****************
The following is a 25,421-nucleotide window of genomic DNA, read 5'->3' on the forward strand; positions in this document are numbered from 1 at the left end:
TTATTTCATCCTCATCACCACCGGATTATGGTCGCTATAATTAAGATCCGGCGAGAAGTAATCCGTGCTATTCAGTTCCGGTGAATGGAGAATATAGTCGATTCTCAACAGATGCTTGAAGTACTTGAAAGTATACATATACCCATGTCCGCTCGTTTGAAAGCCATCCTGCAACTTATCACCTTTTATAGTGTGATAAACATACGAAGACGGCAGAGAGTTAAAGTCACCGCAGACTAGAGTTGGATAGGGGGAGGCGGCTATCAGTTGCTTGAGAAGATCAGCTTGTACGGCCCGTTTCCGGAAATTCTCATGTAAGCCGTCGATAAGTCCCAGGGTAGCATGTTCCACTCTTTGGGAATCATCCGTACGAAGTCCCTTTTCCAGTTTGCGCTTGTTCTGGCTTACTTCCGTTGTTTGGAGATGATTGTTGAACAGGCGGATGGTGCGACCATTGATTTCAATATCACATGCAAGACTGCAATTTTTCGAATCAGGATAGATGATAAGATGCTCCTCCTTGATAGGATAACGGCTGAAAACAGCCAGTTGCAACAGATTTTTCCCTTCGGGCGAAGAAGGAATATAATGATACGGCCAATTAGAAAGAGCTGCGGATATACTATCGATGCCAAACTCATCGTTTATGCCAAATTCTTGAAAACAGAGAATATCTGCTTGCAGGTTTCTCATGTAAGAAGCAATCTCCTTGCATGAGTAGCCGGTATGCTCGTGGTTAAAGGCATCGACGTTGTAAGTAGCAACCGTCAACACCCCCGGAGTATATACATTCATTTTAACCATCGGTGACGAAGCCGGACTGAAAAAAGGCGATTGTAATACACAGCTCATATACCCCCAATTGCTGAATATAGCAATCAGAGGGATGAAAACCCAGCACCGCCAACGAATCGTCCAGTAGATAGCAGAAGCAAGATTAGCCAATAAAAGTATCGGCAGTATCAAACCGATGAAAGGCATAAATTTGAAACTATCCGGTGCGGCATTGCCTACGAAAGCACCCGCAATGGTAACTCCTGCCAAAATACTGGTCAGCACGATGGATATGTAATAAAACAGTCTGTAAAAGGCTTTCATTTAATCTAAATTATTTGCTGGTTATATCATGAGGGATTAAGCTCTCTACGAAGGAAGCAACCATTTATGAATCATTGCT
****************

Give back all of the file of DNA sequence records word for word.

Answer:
The following is a 25,421-nucleotide window of genomic DNA, read 5'->3' on the forward strand; positions in this document are numbered from 1 at the left end:
TTATTTCATCCTCATCACCACCGGATTATGGTCGCTATAATTAAGATCCGGCGAGAAGTAATCCGTGCTATTCAGTTCCGGTGAATGGAGAATATAGTCGATTCTCAACAGATGCTTGAAGTACTTGAAAGTATACATATACCCATGTCCGCTCGTTTGAAAGCCATCCTGCAACTTATCACCTTTTATAGTGTGATAAACATACGAAGACGGCAGAGAGTTAAAGTCACCGCAGACTAGAGTTGGATAGGGGGAGGCGGCTATCAGTTGCTTGAGAAGATCAGCTTGTACGGCCCGTTTCCGGAAATTCTCATGTAAGCCGTCGATAAGTCCCAGGGTAGCATGTTCCACTCTTTGGGAATCATCCGTACGAAGTCCCTTTTCCAGTTTGCGCTTGTTCTGGCTTACTTCCGTTGTTTGGAGATGATTGTTGAACAGGCGGATGGTGCGACCATTGATTTCAATATCACATGCAAGACTGCAATTTTTCGAATCAGGATAGATGATAAGATGCTCCTCCTTGATAGGATAACGGCTGAAAACAGCCAGTTGCAACAGATTTTTCCCTTCGGGCGAAGAAGGAATATAATGATACGGCCAATTAGAAAGAGCTGCGGATATACTATCGATGCCAAACTCATCGTTTATGCCAAATTCTTGAAAACAGAGAATATCTGCTTGCAGGTTTCTCATGTAAGAAGCAATCTCCTTGCATGAGTAGCCGGTATGCTCGTGGTTAAAGGCATCGACGTTGTAAGTAGCAACCGTCAACACCCCCGGAGTATATACATTCATTTTAACCATCGGTGACGAAGCCGGACTGAAAAAAGGCGATTGTAATACACAGCTCATATACCCCCAATTGCTGAATATAGCAATCAGAGGGATGAAAACCCAGCACCGCCAACGAATCGTCCAGTAGATAGCAGAAGCAAGATTAGCCAATAAAAGTATCGGCAGTATCAAACCGATGAAAGGCATAAATTTGAAACTATCCGGTGCGGCATTGCCTACGAAAGCACCCGCAATGGTAACTCCTGCCAAAATACTGGTCAGCACGATGGATATGTAATAAAACAGTCTGTAAAAGGCTTTCATTTAATCTAAATTATTTGCTGGTTATATCATGAGGGATTAAGCTCTCTACGAAGGAAGCAACCATTTATGAATCATTGCT